The Holistic Approach – Better For Healthcare
Naomi Cole, segment executive at Tarkett, examines changes in healthcare design:
IN the days of Florence Nightingale, hospitals were designed to create an indoor environment close to that found outside by using natural ventilation, radiant heating and plenty of natural light, especially sunlight. Many tuberculosis clinics even included outdoor day-beds to maximise patient recovery. Through the Victorian era, public health was the guiding principle in building design.
As healthcare standards improved with the discovery of penicillin and greater understanding of how diseases spread, building design began to focus on comfort rather than health. By mid 20th century, new buildings were typically being made airtight and fitted with convective heating and mechanical ventilation.
Hospital wards were laid out to maximise the number of beds that could be overseen by the fewest staff, while the benefits of fresh air and sunlight gave way to advances in medication and technology. This often resulted in impersonal, clinical environments that, although physically comfortable, were not necessarily ideal for patients or staff.
It is now widely acknowledged that we respond to our environment as a whole and that pleasant, stimulating surroundings can positively aid recovery. It doesn’t matter whether that environment is calm, invigorating or fun, as long as it improves our emotional state and well-being.
Current trends in hospital design are towards a more relaxed, homely feel more akin to the hospitality industry than healthcare. For example, single ensuite rooms are increasing. A private room offers more dignity and privacy to patients and visitors, and can help reduce medication errors. Access to natural daylight and scenic views is also shown to improve patient outcomes, and more new build hospitals are designed to maximise these benefits.
Appropriate use of colour can be crucial not only in aiding patient recovery, but also improving staff morale through a more pleasant work environment. Colour can be used to link floors and walls to allow the whole space to express an idea, or assist wayfinding and navigation around typically large healthcare facilities.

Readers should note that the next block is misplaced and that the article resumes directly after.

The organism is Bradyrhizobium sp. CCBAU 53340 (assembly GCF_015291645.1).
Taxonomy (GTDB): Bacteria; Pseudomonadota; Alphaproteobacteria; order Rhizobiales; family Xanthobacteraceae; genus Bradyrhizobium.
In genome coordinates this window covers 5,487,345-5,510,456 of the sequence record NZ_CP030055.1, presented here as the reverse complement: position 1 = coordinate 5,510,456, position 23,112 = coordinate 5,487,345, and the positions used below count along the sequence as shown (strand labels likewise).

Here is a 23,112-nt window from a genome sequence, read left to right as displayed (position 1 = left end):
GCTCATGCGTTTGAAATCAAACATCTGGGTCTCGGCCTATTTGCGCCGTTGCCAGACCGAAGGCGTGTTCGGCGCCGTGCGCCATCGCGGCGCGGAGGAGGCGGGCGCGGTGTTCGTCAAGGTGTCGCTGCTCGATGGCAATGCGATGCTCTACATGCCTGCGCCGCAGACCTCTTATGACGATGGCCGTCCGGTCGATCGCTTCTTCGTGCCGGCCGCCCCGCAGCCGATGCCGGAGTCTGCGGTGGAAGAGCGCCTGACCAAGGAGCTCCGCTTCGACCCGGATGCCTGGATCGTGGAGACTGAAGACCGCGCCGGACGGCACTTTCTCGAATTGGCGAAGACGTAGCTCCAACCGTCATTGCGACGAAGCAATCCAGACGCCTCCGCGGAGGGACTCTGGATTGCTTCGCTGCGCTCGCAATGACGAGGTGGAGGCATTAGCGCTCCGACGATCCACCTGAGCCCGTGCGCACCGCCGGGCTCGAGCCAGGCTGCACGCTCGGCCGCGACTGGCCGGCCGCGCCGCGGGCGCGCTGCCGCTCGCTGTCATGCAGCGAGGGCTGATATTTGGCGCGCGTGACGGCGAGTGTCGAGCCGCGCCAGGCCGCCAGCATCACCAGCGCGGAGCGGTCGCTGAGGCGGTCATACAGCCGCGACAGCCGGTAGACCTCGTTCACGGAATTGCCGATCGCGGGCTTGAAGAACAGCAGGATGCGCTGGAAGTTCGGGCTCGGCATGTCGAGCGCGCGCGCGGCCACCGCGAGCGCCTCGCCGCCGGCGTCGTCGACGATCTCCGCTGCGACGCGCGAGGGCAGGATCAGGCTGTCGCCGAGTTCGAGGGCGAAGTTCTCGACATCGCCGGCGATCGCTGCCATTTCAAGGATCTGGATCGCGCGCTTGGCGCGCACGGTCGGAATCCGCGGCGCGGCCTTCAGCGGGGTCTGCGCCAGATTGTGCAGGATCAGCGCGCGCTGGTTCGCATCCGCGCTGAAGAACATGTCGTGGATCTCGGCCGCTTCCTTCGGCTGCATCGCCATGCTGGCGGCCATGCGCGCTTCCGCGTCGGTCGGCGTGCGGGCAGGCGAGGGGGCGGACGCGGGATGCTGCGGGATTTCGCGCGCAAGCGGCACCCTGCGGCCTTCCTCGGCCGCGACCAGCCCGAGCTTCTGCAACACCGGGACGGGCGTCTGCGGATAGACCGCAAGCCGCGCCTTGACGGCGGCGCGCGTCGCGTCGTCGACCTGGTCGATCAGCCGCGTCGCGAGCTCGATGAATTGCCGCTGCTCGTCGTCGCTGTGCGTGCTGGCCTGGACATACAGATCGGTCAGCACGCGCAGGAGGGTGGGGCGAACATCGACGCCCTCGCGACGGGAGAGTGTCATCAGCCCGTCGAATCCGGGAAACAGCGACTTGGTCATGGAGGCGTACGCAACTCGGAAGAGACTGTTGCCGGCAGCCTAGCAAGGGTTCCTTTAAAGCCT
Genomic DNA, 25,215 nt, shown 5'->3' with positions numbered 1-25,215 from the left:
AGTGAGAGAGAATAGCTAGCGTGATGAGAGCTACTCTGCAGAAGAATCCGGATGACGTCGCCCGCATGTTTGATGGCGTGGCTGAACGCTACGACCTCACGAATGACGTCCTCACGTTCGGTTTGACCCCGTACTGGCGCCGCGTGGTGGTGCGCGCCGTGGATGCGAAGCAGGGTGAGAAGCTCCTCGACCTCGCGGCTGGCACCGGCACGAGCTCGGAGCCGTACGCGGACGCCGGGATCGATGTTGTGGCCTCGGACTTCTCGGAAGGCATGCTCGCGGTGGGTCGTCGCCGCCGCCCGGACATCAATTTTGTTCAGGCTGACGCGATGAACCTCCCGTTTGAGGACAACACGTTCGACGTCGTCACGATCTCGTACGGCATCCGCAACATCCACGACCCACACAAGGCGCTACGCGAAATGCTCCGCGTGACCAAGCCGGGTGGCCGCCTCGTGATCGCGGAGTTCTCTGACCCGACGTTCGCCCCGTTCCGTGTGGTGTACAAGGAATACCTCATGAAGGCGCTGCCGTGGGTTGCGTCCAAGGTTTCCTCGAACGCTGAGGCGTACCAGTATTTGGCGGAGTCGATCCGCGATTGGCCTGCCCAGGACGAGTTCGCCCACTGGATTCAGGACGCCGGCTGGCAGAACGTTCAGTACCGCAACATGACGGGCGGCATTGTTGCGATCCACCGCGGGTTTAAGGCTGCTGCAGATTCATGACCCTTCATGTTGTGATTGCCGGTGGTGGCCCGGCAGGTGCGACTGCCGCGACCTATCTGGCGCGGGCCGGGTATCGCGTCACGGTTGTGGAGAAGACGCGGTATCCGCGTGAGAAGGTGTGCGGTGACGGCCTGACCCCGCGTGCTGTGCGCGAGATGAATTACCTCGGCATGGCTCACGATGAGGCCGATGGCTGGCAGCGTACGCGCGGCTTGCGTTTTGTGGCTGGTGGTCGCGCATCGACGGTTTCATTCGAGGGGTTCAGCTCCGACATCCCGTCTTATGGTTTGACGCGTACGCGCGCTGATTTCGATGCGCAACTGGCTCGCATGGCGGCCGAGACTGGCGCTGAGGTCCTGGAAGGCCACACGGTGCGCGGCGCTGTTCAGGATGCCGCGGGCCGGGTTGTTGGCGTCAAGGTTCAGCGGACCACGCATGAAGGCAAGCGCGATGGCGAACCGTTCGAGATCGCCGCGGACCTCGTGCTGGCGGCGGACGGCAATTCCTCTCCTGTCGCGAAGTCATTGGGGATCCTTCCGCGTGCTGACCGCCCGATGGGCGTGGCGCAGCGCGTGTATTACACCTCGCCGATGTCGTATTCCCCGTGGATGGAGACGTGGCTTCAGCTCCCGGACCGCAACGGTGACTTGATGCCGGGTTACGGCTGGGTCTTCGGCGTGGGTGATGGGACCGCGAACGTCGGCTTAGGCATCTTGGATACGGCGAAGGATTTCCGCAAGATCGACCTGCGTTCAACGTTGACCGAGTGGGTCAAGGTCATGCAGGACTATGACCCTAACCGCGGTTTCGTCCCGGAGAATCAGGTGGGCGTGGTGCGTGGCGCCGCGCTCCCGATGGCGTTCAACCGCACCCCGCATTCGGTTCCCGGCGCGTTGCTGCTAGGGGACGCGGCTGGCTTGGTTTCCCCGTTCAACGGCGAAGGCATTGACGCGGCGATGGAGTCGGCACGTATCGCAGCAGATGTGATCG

Colours should reflect patient profiles, such as bright and cheerful shades in children’s wards or more muted, sophisticated shades in geriatric units. Many healthcare providers are also investing in works of art and bespoke flooring designs to brighten corridors and waiting areas, as well as providing more informal lounges and cafes to make the hospital more inviting for visitors too.
The physical appearance of a hospital greatly influences people’s perception of the quality of care delivered. As the floor is one of the largest surface areas, the choice of flooring has a significant impact on the overall design.
But hospitals are a complex type of building, encompassing many ser vices and functions from diagnostics and treatment to operating theatres and administration. They should reconcile the conflicting demands of children and the elderly, medical and support staff and visitors.
Flooring should aid the healing process by providing comfortable, quiet surfaces in a wide palette of colours. Vinyl flooring with natural-effect finishes, such as wood and stone, can give a more homely feel to a patient bedroom, while safety flooring is suitable for en-suites and wetrooms.
Given the 24/7 nature of hospital activity, acoustic flooring is particularly useful for multi- occupancy wards and corridors, while anti-static flooring is essential for operating theatres and radiography depar tments.
Above all, the flooring needs to be hard-wearing, hygienic and easy to clean and maintain, while making a positive contribution to the well-being of patients and staff.
This article has been reproduced from the Contract Flooring Journal website. You can find them at www.contractflooringjjournal.co.uk.